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-   -   VHS is better than DVD (https://www.dvinfo.net/forum/dvd-authoring/27301-vhs-better-than-dvd.html)

Justin Morgan June 9th, 2004 06:57 AM

VHS is better than DVD
 
I have found that when I burn a DVD the quality is actually worse than when I record to VHS. Surely this can't be right?!

I'm using iDVD 2.5 - if I export from Final Cut with 'Quicktime' (MPEG-4) the footage looks horrible - the image is all patchy and messy especially on dissolves. If I export as 'Final Cut Movie' the image quality is perfect but the footage is jerky - especially noticeable on pans.

My output to VHS is perfect.

What's the problem here?

Jeff Donald June 9th, 2004 08:09 AM

How long is your material?

Justin Morgan June 9th, 2004 08:48 AM

It's only 111 seconds.

Edward Troxel June 9th, 2004 09:05 AM

Umm.... DVDs are MPEG2 - NOT MPEG4.

Justin Morgan June 9th, 2004 09:17 AM

Oh must be MPEG-2 then. Sorry for the false info.

Mark Sloan June 9th, 2004 02:49 PM

Maybe he DID mean MPEG-4. Unless you have DVD Studio Pro you don't do ANY export to MPEG-2 from FCP to use iDVD (right?). You can just put your FCP movie in iDVD and burn away, of if you do the QT thing just leave it as DV. MPEG-4 would explain why it looks horrible, QTs conversion to MPEG-4 is lousy... can't wait for Apple to fix it.

Peter Moore June 9th, 2004 04:49 PM

Export from Final Cut Pro with DV or uncompressed. I don't know what your other options are, but that will solve the problem.

Justin Morgan June 10th, 2004 02:13 AM

After a bit of checking I've noticed that the exported files are okay (a Final Cut Movie) looks the best - it is after the DVD has been burned and is played back that it is poor. Does this mean that iDVD 2 just isn't good enough?

Rob Lohman June 10th, 2004 02:27 AM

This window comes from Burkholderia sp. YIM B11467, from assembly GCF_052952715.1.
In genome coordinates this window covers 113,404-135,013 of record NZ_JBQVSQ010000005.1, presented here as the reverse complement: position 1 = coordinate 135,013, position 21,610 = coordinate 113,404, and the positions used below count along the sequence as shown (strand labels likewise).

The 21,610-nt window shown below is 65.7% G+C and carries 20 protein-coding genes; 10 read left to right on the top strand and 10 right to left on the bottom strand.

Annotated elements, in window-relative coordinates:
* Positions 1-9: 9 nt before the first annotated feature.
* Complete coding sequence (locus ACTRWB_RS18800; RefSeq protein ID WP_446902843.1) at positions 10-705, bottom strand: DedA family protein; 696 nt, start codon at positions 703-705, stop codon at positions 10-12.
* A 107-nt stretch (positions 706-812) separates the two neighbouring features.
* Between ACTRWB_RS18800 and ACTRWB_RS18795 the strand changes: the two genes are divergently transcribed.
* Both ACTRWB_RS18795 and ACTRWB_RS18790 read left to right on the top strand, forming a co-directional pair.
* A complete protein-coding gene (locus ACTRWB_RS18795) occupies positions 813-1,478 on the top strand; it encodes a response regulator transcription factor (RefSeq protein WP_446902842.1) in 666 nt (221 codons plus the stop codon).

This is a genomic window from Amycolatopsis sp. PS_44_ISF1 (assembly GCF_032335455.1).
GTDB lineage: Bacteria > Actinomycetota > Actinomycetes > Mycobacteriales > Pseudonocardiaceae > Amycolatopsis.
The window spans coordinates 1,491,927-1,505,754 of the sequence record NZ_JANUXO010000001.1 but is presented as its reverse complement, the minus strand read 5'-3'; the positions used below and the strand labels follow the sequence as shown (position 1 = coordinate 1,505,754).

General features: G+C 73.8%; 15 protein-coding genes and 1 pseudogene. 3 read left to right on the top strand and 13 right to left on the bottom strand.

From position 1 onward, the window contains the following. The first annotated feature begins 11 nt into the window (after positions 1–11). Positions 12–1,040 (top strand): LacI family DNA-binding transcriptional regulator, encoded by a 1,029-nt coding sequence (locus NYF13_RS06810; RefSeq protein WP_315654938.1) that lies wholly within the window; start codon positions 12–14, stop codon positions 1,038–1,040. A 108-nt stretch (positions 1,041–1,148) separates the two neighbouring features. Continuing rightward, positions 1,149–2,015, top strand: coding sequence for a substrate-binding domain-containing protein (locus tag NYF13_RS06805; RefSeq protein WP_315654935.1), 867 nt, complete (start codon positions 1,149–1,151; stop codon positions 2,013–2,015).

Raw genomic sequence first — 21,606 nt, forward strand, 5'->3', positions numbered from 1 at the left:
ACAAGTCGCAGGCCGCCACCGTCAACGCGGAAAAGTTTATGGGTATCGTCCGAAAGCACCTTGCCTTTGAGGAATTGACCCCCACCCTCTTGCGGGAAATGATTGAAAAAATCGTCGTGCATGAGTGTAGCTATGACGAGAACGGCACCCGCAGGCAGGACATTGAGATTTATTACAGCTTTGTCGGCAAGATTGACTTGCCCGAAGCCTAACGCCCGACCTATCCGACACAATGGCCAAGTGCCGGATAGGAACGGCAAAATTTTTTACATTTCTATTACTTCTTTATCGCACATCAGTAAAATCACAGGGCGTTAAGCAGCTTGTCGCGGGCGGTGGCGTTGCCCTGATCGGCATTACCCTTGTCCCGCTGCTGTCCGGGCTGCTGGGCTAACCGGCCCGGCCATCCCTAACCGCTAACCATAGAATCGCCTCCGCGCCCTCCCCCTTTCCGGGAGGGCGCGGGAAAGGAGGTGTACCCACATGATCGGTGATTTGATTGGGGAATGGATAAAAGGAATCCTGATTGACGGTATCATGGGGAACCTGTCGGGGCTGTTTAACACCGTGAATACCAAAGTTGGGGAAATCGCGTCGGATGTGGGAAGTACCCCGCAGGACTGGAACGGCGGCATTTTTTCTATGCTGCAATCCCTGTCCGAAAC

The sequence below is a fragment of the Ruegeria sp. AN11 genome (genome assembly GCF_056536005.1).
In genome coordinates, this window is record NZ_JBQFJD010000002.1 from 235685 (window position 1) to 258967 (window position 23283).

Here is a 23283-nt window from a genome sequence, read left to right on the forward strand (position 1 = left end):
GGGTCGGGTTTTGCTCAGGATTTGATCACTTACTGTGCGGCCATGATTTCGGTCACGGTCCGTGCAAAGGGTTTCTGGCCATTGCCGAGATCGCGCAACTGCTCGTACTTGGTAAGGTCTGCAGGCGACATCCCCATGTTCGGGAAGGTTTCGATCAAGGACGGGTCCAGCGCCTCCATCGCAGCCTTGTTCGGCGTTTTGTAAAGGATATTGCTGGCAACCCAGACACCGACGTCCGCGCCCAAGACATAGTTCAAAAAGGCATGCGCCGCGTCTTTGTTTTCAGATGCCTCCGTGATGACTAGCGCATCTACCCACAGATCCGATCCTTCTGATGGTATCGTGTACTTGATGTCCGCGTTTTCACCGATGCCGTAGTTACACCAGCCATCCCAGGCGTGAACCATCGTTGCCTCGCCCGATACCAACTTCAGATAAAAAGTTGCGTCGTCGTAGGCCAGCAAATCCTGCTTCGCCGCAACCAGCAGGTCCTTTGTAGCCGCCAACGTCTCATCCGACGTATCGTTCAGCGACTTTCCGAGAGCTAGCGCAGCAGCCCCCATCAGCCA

Is iDVD doing any MPEG encoding? If so, what settings are you
using? Do NOT expect a program to do magic for you. Programs
rarely work their best with the default settings. MPEG encoding
is a real "craft" requiring changing settings and fiddling with them
till you get it perfect!

Justin Morgan June 10th, 2004 02:36 AM

I'm pretty sure iDVD just does it all for you - no settings at all 'just wash and go'.

Jeff Donald June 10th, 2004 05:35 AM

iDVD is an entry level program that has fixed settings for the encoding. It uses one setting for short programs and a lower setting for longer programs. None of the encoding settings are user adjustable. If higher quality results are desired than I suggest you look at DVD SP.

Mark Sloan June 11th, 2004 02:16 PM

The latest version of iDVD does have a setting for something like "Encode in background" in the preferences, I think it is only available if the disc is under 1 hour, but that might affect the quality. In general though, I believe it only has 3 compression settings that it does automatically, 1 hour and less, 1 hour to 1.5 hours, over 1.5 hours. Mine have all looked great (not so good on the monitor, but on a TV).

Justin Morgan June 14th, 2004 02:28 AM

Well, I really don't understand what's going on. My footage is only 111 seconds so iDVD should be using the best quality settings.

I've been examining my files before burning and have noticed that:

Exported as 'Final Cut Movie' the footage is slightly soft - ie blurred, the movement is smooth (not jerky).

Exported as Quicktime using 'best' quality the footage is crisp, the movement is smooth (not jerky) but the colours are very patchy/blocky like a mosaic (this is bad throughout but is very noticeable on dissolves).

Once burned to DVD the footage is:

Quicktime version - perfect except for the patchy and blocky colours.

Final Cut Movie' - slightly blurred footage but the movement has become jerky (it's like this throughout but is especially noticeable on pans).


So does nobody else have these problems? What can I do or try?

The quality is unnacceptable and I'm thinking of upgrading to Final Cut 4 and iDVD 4. I really resent having to do this though and it will be very expensive.

Rob Lohman June 14th, 2004 02:39 AM

Exporting to QuickTime says nothing. QuickTime is just a wrapper
for codecs. The question is which codec is being used. Each codec
has its own settings and footage it works best on.

In such cases you want to go with uncompressed (especially
since it is such a short movie). So when exporting there is
hopefully an option button, or advanced or settings etc. Pick
uncompressed as codec and that's all you should have to do.

I'm not a Mac person so I can't check on how this is supposed to
work.

Justin Morgan June 14th, 2004 02:49 AM

When exporting to Quicktime I get a button that says 'options' when I click that I get a pop-up window that has a slider for quality - I slide it up to 'best' (the highest setting). I'm also un-selecting the 'prepare for web streaming' option. Can't see anything else I should be doing. Am I missing something?

PS why is the 'Final Cut Movie' version blurred!? What's that all about?!


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